"Very smelly flow of blood and pus from the below for over 2 weeks," the man in his late 30s told me. "I sent it to my vet (Vet 1) I trust, but he did not want to operate. He referred me to XXX (a brand-name vet surgery) but the vet fees would cost me more --- two thousand dollars. So, I checked out the internet and came to you."
The 9-year-old dog was no longer able to stand as there was at least 2 weeks of delay and the dog was not eating. Blood tests showed kidney disorder as well as high white cell count.
"How much is your operation fee?" the father asked me as I reviewed the dog's case with him and his son.
"$500," I do give discount to pet owners who are in need of lower vet fees for a pyometra surgery. Usually it would be nearer to $800 for the anaesthesia and surgery, excluding IV drips, medication and hospitalisation. There is no means testing in Singapore but this case appears to have been delayed considerably due to financial reasons.
"Can you reduce it?" the father asked me.
"It is as low as I can give to you," I replied. "This is not the normal cost. It would be around $800 - $1,000."
"However, you must know that the dog has around 40% chances of survival since she is very ill due to delays in seeking veterinary surgery." I had to be frank with the owners.
As I am responsible for the reputation Toa Payoh Vets, it is my duty to make sure that my associate vet handling this case do provide this risk assessment to the owner and not just to operate. If the dog dies, the owner will still be angry as he has to pay the bills when the outcome is not good. So I told my associate vet that I had given the 40% chances of survival to the owner and that the owner must be informed accordingly.
Any other options? I did not suggest euthanasia. The father said: "Since it is not 50:50, I will want the dog to be put to sleep."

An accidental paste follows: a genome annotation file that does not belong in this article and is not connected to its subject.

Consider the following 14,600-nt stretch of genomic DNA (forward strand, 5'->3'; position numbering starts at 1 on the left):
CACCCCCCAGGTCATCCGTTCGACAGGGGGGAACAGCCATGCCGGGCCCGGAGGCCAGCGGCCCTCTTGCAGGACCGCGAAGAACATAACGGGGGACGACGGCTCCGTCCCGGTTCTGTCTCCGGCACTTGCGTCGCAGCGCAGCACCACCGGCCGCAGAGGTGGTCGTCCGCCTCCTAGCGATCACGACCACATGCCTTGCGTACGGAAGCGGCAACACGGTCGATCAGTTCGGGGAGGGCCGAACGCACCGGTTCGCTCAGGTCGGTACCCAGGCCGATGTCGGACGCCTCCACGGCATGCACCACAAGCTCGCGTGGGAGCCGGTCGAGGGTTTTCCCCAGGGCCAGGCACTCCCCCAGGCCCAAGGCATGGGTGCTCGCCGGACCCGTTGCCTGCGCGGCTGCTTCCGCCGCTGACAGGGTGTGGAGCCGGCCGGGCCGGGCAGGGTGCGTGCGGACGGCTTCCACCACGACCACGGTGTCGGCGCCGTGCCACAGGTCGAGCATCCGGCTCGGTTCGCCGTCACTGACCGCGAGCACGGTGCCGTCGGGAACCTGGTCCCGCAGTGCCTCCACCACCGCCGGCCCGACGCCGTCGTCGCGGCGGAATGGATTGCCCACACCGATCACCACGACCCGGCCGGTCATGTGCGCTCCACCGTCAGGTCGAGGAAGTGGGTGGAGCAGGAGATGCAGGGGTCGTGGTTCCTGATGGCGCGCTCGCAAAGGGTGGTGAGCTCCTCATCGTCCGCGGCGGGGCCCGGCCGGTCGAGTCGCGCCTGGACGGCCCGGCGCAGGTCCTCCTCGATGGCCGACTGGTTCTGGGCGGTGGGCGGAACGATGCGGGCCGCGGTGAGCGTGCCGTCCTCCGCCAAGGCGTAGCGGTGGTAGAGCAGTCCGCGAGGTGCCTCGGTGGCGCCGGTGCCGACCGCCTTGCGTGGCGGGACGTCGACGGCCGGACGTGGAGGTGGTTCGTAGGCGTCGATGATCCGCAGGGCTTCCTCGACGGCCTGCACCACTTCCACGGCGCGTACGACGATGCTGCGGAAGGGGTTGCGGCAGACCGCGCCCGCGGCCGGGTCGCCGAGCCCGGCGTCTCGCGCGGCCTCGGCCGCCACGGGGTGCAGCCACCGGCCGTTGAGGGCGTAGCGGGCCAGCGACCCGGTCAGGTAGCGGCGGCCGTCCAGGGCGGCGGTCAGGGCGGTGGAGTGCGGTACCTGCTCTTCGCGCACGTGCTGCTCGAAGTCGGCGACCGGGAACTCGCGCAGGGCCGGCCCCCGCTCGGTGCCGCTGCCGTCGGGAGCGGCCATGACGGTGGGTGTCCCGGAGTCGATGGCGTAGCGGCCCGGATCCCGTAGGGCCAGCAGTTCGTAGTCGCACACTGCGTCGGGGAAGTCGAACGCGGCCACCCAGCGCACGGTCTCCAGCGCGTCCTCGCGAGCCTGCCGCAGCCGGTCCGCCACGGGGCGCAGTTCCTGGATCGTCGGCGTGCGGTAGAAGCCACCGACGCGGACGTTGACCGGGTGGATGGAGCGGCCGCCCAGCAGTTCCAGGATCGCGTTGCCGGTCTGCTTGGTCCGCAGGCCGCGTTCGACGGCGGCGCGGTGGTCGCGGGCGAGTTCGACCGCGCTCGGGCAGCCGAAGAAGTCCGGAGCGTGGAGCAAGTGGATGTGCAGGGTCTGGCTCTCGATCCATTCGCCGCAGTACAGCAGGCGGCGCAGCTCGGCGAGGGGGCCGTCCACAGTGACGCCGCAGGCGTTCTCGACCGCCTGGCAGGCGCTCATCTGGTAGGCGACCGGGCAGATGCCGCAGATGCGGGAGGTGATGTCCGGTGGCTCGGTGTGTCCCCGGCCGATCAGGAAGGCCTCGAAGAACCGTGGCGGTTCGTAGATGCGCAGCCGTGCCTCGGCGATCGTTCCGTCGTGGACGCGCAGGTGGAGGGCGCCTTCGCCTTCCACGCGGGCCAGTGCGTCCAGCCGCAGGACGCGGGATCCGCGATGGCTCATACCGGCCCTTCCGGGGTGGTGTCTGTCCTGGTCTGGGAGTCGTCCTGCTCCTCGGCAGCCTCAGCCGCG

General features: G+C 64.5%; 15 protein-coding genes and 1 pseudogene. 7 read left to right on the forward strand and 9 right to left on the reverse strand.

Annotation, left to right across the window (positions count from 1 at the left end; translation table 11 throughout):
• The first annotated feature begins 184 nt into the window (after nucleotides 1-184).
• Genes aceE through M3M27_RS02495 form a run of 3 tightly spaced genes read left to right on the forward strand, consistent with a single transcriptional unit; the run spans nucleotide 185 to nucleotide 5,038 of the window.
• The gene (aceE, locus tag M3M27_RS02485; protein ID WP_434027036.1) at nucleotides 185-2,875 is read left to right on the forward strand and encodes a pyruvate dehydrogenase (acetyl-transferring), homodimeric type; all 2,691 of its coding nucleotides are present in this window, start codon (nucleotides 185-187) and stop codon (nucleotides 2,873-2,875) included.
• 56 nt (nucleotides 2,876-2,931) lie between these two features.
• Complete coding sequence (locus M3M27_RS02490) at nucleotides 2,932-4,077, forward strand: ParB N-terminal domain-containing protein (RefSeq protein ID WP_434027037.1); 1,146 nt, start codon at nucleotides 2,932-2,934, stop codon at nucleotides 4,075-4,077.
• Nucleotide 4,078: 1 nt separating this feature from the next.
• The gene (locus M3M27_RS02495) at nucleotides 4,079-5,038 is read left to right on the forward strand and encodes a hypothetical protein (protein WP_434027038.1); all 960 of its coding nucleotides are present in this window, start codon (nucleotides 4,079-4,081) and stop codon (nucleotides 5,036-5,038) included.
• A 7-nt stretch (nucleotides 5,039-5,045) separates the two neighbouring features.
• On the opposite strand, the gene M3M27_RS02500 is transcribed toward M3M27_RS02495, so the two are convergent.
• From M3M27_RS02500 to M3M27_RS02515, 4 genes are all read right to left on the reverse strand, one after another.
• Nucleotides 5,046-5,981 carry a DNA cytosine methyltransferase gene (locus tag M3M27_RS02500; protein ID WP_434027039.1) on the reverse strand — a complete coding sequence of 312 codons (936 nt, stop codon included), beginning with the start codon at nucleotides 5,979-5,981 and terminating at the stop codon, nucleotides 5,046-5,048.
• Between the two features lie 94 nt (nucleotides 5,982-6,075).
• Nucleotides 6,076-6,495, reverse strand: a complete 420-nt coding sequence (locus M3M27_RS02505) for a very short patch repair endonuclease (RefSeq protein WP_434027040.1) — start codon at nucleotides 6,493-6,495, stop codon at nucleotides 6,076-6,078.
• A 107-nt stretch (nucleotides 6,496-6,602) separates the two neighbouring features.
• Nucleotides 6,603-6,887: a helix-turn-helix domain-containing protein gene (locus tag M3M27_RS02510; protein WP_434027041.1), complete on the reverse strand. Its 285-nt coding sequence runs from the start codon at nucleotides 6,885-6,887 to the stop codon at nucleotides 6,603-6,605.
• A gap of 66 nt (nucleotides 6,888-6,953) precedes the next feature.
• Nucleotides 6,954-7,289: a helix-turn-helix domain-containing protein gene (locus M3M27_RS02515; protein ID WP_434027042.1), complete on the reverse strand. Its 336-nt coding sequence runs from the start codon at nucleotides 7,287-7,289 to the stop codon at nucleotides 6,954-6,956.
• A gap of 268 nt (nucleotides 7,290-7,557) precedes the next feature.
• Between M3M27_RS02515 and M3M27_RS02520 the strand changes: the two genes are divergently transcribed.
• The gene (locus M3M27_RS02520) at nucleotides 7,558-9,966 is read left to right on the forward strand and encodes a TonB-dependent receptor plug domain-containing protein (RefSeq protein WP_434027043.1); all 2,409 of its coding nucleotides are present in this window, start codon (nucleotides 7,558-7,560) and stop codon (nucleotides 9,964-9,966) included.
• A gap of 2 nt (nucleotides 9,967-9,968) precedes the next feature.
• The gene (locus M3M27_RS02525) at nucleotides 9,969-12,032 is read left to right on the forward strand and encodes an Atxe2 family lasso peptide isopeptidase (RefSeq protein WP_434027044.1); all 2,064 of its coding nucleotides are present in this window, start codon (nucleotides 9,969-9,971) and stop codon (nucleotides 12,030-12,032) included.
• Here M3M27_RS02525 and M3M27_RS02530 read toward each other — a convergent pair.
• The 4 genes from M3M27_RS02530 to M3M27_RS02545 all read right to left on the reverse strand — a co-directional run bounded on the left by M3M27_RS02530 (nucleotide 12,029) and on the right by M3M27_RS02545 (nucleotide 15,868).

If the dog had been operated 2 weeks ago by Vet 1, the chances of survival are very good. Unfortunately, the family vet did not want to operate on big dogs. I know Vet 1 always refers difficult cases to a brand-name veterinary surgery as a routine over the past century, without considering that his clients may not be able to afford the "Mount Elizabeth Hospital" type of fees. So some of his clients seek other practices.
Vets must understand their clients' financial situation and do what is good for them and their pets. A dog's life that could be saved was lost due to Vet 1's one-track mind to refer all cases to this brand-name veterinary surgery, on the erroneous assumption that he or she would not lose their clients as this brand-name surgery would not poach his clients.
In my opinion, once you refer to other vets, it is likely that you lose your client. Maybe, the client can't afford the brand-name veterinary surgery the second time and so you presume the client will return to you.
Why not find out what is the financial situation of your client, network with some vets who can perform the surgery competently but at "affordable" cost, get the quotations for your client. In this way, your service will be considered excellent. You will gain the gratitude and retain the loyalty of the client who has had used your services for many years? It is most likely your client will come back to you as he has had been doing for years.